As long as the videos or books used are not superficial or tangential to the task of building up the body of Christ, much can be gained by having a teacher who is “at a distance” provide this instruction. But be careful; not everyone who purports to be, or is believed to be an expert on a subject actually is. John’s exhortation is important to keep in mind:

Beloved, do not believe every spirit, but test the spirits to see whether they are from God, for many false prophets have gone out into the world. (I John 4:1)

One good way to “test the spirits” is review the person’s credentials–schools attended, books written, etc. If you are not familiar enough to spot red flags, consult with pastors or others in your church with theological training. It is not difficult to identify good and bad teachers if you know what to look for.

Broadening the Definition of “Small” Groups

Another approach I’ve seen used very effectively is to stop limiting the idea of smaller gatherings to just groups of 10 to 16 people. As I discussed earlier in this series, the goals of a small group are to create community that cannot be found in the larger church body, due to its size, and to provide more engagement with the Word. These objectives can be met in formats other than small groups. 

For instance, as my wife and I have moved a number of times, we have attended a few larger churches that fostered true community in a different way. Though large, they still provided smaller communities where members could develop deeper relationships and engage the Scriptures meaningfully. 

The alternative structure that enabled these relationships was groups that met before or after the worship service to study a book of the Bible or biblical topic. For example, one group studied The Person of Christ in order to understand biblical teaching about Jesus. Another group studied Christian Engagement in Culture to understand better how to have a redeeming influence in their professional lives.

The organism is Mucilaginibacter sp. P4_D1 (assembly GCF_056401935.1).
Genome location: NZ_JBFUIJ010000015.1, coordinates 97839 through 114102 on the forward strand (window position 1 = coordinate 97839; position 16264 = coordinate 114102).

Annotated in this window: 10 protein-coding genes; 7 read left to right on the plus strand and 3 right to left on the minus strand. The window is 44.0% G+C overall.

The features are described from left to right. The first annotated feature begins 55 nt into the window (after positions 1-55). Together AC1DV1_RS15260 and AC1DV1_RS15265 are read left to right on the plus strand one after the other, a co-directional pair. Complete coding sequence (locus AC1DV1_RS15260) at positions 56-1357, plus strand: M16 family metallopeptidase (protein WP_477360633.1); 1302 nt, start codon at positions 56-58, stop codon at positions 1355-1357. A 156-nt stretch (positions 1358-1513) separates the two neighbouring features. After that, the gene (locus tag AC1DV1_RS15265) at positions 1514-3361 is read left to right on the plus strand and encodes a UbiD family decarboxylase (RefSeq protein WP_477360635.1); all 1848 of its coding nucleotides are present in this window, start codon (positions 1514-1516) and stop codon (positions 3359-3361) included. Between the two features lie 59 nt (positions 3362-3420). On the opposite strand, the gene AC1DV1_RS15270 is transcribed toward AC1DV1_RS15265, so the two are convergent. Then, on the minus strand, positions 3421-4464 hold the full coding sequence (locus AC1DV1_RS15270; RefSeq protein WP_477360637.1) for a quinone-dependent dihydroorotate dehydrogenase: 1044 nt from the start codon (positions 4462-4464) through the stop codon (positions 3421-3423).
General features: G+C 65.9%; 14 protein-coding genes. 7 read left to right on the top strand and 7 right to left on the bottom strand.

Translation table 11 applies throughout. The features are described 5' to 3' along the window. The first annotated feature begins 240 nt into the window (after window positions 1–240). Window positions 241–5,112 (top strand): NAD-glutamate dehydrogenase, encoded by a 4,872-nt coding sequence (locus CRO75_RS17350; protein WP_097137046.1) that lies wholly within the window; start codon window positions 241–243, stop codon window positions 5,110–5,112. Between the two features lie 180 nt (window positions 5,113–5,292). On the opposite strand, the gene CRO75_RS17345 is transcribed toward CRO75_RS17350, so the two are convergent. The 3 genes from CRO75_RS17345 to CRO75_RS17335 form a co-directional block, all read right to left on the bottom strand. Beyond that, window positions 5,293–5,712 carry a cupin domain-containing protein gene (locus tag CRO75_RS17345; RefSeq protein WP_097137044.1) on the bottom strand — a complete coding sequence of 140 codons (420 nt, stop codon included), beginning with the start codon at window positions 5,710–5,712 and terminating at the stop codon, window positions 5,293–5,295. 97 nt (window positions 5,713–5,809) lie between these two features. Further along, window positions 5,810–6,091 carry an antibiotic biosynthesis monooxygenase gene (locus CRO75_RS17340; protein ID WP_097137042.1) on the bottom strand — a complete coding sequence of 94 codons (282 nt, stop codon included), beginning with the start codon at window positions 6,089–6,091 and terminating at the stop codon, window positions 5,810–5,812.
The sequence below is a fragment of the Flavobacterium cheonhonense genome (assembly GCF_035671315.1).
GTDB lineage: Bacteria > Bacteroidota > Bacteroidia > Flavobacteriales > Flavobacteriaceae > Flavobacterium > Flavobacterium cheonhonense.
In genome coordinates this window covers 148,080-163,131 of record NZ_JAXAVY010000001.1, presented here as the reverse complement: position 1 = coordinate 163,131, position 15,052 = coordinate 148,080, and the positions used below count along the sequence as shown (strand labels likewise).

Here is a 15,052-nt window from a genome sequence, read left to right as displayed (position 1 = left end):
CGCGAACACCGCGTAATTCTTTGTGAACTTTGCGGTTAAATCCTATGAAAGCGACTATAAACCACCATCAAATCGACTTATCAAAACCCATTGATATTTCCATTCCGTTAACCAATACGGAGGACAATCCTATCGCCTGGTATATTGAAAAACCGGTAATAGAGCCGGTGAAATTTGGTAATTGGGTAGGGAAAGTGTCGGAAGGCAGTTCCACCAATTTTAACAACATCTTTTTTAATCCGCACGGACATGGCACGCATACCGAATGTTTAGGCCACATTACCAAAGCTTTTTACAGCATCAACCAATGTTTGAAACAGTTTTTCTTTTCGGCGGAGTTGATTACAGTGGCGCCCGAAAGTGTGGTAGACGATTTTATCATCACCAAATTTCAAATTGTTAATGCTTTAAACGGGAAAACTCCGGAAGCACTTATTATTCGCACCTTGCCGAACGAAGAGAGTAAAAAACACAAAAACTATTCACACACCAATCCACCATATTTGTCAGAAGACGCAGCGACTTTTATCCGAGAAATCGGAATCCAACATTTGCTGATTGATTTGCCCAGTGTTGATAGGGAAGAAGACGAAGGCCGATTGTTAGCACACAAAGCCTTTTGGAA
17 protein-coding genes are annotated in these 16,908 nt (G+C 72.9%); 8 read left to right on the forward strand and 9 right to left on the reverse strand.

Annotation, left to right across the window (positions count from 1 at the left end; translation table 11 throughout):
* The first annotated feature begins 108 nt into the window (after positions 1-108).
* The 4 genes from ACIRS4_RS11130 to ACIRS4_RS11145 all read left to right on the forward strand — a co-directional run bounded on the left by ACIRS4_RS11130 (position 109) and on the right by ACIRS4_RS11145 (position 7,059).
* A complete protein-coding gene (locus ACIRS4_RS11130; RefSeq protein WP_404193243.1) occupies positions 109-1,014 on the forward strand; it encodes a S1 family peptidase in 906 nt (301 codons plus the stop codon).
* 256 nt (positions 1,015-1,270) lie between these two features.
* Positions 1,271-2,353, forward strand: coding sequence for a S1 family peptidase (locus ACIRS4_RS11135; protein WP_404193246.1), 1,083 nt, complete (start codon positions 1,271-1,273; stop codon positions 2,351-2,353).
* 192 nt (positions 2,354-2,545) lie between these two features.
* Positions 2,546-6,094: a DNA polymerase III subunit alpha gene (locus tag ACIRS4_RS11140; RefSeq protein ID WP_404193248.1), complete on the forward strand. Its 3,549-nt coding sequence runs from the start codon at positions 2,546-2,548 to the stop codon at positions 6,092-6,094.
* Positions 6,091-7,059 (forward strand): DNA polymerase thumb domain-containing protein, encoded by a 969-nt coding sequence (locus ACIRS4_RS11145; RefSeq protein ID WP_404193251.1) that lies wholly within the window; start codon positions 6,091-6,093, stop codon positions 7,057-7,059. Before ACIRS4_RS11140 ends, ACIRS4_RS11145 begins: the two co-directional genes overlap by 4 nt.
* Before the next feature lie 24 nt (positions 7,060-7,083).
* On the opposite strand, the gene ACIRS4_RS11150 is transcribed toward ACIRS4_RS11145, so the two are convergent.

These gatherings go by different names depending on the church, such as “Adult Bible Fellowships” (ABFs) or “Adult Sunday School” classes. They meet the need for community and teaching for two reasons. First, people choose which class they wish to attend, and so those gathering share an affinity around the topic. Within this topical affinity, they often develop deeper relationships around other affinities such as age or stage of life. 

After the class is over (usually five or six months), some may continue with the group to study the next topic, while others move to a different class for its new topic. Yet even after people move to a new class, they retain some of the friendships formed in the previous class, and over time many strong relationships form (this was certainly the case for me and my wife).

Second, these classes help each person truly feast on the Word. Since the groups are not limited to an artificial size, the number of teachers needed is smaller. In this context, those selected to lead these classes truly have the gift of teaching, as well as the requisite background to teach the topic adequately. The result is a very engaging, lively, challenging, and truly life-changing study of a range of topics.

The place where I saw this approach most fully developed was Kettle-Moraine Evangelical Free Church (in suburban Milwaukee). The church offered ABF classes in five distinct areas: Biblical Theology (studying books of the Bible, chapter by chapter and verse by verse), Systematic Theology (studying doctrines, such as the full teaching of Scripture on the doctrine of salvation), Historical Theology (studying church history, and how past errors are repeated by modern-day cults), Natural Theology (studying apologetics and worldviews, to be able to discuss biblical truth via what is created with those yet to believe), and Practical Theology (applying biblical principles to practical issues such as financial management, marriage, and parenting, as well as issues in spiritual formation). Though we moved away from Wisconsin 20 years ago, people we met in those classes remain among our closest friends.2